by Lanie Bross
Delacorte Press, $17.99 hardcover, ISBN-10 0385742827, February 2014
One moment. One foolish desire. One mistake. And Corinthe lost everything. She fell from her tranquil life in Pyralis Terra and found herself exiled to the human world. Her punishment? To make sure people’s fates unfold according to plan. Now, years later, Corinthe has one last assignment: kill Lucas Kaller. His death will be her ticket home. But for the first time, Corinthe feels a tingle of doubt. It begins as a lump in her throat, then grows toward her heart, and suddenly she feels like she’s falling all over again—this time for a boy she knows she can never have. Because it is written: one of them must live, and one of them must die. In a universe where every moment, every second, every fate has already been decided, where does love fit in?
Valentine’s Day is nearly upon us, and perhaps its influence might lead readers to overlook the instalove and somewhat overblown romance in this otherwise somewhat-interesting fantasy.
Corinthe used to be a Fate, one of many who tended the marbles that contained the future. Then she made a very, very small mistake and got banished to the human world, where she must make sure murky marbles (uncertain futures) come to pass. Even if that means, oh, say, running a car off the road so the driver will die. Since Corinthe’s never been human and has zero concept of morals or compassion, that’s fine by her. She just wants to earn a ticket back home to life as a Fate. As you can imagine, Corinthe isn’t the most sympathetic heroine. When she’s told she can earn her way back if she completes one final task, killing Lucas Kaller, Corinthe finally balks, mostly because he’s pretty cute. Still, she really wants to go home, so…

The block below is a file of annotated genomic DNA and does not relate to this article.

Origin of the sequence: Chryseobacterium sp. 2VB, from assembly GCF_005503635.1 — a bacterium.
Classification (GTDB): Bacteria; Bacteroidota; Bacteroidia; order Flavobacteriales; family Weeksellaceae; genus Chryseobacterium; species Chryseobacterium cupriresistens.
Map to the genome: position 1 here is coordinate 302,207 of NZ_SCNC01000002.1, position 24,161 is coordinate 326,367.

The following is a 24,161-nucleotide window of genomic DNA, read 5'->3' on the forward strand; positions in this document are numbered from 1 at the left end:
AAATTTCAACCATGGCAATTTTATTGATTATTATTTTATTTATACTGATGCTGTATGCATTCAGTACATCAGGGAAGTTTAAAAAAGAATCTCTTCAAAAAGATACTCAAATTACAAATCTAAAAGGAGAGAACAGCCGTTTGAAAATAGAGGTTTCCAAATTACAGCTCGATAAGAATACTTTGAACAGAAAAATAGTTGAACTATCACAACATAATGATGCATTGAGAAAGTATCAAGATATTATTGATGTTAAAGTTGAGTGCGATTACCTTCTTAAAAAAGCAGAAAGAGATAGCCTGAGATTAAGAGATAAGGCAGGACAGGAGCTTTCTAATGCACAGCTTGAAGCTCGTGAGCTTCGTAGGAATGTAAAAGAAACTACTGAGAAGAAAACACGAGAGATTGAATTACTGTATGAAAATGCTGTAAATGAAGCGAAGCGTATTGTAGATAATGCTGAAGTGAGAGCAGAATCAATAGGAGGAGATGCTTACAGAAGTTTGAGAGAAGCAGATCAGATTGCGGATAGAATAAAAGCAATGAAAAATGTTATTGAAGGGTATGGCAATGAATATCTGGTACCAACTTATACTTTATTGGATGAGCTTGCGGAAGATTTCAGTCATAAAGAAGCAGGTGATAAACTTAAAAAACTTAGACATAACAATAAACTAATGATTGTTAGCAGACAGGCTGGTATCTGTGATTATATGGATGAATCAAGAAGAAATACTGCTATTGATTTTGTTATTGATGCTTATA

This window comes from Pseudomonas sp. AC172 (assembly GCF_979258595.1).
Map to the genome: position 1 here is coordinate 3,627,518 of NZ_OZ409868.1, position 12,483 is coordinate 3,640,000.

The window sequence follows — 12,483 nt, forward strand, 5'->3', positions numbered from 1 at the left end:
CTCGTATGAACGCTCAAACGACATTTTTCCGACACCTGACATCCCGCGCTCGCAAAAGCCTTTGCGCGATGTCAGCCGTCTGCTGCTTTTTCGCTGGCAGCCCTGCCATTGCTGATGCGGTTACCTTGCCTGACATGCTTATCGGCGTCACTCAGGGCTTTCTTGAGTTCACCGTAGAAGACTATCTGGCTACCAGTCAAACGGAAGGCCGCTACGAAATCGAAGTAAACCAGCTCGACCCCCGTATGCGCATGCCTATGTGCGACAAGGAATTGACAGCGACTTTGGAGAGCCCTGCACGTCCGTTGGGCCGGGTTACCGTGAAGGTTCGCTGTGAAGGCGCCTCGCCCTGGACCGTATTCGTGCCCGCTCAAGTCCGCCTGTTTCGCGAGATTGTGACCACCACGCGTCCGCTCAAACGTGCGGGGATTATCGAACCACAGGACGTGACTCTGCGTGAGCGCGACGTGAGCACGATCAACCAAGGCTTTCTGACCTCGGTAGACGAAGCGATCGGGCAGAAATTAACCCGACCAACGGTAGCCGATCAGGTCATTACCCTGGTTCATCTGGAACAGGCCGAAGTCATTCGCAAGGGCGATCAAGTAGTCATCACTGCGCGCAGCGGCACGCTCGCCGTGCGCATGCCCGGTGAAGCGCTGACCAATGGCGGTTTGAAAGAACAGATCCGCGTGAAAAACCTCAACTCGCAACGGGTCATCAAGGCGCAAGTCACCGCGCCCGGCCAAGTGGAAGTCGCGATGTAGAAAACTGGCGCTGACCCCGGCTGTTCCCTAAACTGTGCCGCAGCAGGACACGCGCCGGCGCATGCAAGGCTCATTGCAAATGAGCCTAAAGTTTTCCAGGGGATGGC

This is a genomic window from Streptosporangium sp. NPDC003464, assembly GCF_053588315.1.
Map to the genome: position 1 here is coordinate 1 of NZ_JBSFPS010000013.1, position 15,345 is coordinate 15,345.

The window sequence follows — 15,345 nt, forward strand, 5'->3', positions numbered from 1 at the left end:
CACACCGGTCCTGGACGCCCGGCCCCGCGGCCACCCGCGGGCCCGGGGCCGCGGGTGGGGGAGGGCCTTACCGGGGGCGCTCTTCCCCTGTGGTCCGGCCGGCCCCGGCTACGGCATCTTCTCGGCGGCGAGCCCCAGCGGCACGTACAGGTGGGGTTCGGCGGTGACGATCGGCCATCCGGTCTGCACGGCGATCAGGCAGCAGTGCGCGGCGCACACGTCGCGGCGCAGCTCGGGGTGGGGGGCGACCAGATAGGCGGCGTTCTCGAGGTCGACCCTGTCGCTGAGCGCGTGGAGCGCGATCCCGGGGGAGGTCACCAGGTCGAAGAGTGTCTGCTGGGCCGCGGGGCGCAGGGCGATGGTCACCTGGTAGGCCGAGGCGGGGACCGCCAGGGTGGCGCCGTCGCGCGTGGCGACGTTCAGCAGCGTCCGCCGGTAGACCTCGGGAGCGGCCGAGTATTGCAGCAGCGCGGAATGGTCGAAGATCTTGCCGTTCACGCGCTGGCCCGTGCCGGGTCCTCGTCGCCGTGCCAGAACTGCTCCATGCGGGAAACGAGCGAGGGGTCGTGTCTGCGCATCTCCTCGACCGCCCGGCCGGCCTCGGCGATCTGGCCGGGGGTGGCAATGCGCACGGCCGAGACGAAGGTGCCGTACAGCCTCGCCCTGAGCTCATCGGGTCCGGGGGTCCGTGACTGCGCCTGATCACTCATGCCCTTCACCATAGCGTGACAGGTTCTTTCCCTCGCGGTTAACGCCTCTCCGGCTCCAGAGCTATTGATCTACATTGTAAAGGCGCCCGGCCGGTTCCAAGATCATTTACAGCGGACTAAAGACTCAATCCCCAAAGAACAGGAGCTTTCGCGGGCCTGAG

Lucas Kaller has it hard: dead mom, distant dad, junkie sister. His amazing girlfriend turns out to be less than faithful. Then he meets beautiful Corinthe and briefly hopes for something better. Until she comes at him with a knife. Sweet girl!
Soon, Lucas and Corinthe are both pulled into the magical dimensions of her origin, where they alternately work together and distrust each other to save the life of Lucas’s sister, who’s also gotten sucked in.
Although the title and plot might make you think of a Greek-mythology inspired story, Fates is more Wonderland than Olympus, complete with huge, dangerous flora. The fantasy elements, while somewhat sprawling and confusing, definitely carry more appeal than the love story, which felt contrived and based more on physical attraction than compatibility. It ends on a cliffhanger, so prepare to invest in the entire series if you purchase the first book.
Recommend to: Diehard YA fantasy romance fans.
To buy or not to buy: Additional purchase.